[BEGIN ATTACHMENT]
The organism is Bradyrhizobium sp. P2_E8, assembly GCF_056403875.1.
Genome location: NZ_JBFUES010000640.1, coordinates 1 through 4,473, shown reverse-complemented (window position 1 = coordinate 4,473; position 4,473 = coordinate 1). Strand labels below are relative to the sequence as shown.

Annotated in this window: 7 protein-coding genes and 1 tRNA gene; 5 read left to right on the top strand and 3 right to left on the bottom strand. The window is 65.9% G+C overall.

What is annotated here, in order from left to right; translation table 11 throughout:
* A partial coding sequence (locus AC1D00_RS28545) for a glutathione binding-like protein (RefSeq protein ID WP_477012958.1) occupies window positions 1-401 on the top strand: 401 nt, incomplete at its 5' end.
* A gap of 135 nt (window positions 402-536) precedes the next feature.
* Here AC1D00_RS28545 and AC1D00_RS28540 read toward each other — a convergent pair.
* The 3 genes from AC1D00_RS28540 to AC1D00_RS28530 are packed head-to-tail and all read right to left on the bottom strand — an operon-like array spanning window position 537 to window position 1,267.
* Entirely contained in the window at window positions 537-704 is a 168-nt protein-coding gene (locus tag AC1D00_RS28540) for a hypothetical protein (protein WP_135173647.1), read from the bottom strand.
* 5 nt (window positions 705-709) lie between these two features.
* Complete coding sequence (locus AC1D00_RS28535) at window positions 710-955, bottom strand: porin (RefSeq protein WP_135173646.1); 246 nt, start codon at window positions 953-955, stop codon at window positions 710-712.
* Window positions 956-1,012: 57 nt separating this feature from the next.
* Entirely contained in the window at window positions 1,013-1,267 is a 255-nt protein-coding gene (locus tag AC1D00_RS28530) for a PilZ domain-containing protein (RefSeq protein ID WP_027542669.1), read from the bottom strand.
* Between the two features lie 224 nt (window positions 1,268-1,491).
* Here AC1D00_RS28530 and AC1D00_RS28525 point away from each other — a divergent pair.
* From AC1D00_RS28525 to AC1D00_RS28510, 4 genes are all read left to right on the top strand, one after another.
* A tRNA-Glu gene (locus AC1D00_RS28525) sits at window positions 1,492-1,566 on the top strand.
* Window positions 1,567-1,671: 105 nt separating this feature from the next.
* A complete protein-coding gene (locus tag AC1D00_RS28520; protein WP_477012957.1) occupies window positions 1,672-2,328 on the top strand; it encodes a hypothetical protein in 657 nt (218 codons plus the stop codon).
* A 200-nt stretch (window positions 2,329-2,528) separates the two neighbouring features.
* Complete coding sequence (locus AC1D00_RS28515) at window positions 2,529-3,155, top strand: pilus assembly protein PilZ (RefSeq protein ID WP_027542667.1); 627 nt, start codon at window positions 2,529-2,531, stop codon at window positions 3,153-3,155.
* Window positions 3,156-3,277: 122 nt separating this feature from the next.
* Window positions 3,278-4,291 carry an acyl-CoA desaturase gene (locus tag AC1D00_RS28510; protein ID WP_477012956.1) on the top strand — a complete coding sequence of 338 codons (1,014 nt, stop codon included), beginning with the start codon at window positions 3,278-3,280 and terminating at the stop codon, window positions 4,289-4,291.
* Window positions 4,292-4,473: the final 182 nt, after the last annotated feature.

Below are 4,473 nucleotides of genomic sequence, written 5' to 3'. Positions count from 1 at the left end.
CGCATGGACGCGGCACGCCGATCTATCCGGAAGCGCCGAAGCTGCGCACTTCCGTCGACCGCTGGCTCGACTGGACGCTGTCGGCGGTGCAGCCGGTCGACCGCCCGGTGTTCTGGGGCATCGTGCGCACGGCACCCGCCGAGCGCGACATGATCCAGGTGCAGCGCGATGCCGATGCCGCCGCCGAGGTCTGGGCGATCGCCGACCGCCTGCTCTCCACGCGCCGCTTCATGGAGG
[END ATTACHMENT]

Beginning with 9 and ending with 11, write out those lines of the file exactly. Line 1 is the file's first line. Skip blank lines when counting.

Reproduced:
* Entirely contained in the window at window positions 537-704 is a 168-nt protein-coding gene (locus tag AC1D00_RS28540) for a hypothetical protein (protein WP_135173647.1), read from the bottom strand.
* 5 nt (window positions 705-709) lie between these two features.
* Complete coding sequence (locus AC1D00_RS28535) at window positions 710-955, bottom strand: porin (RefSeq protein WP_135173646.1); 246 nt, start codon at window positions 953-955, stop codon at window positions 710-712.